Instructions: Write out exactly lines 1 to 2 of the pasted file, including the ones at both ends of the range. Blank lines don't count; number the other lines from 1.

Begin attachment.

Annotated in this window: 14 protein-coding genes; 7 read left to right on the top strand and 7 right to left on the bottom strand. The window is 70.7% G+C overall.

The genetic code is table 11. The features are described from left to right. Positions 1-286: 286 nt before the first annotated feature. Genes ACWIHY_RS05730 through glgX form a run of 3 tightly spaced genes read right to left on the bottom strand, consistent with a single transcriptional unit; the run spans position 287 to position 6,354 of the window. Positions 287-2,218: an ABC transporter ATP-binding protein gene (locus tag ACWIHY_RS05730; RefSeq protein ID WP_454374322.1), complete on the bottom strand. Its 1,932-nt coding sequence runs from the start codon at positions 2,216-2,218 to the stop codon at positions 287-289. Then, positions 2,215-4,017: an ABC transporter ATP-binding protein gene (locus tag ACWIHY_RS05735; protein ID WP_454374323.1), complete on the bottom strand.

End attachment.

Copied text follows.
Annotated in this window: 14 protein-coding genes; 7 read left to right on the top strand and 7 right to left on the bottom strand. The window is 70.7% G+C overall.

The genetic code is table 11. The features are described from left to right. Positions 1-286: 286 nt before the first annotated feature. Genes ACWIHY_RS05730 through glgX form a run of 3 tightly spaced genes read right to left on the bottom strand, consistent with a single transcriptional unit; the run spans position 287 to position 6,354 of the window. Positions 287-2,218: an ABC transporter ATP-binding protein gene (locus tag ACWIHY_RS05730; RefSeq protein ID WP_454374322.1), complete on the bottom strand. Its 1,932-nt coding sequence runs from the start codon at positions 2,216-2,218 to the stop codon at positions 287-289. Then, positions 2,215-4,017: an ABC transporter ATP-binding protein gene (locus tag ACWIHY_RS05735; protein ID WP_454374323.1), complete on the bottom strand.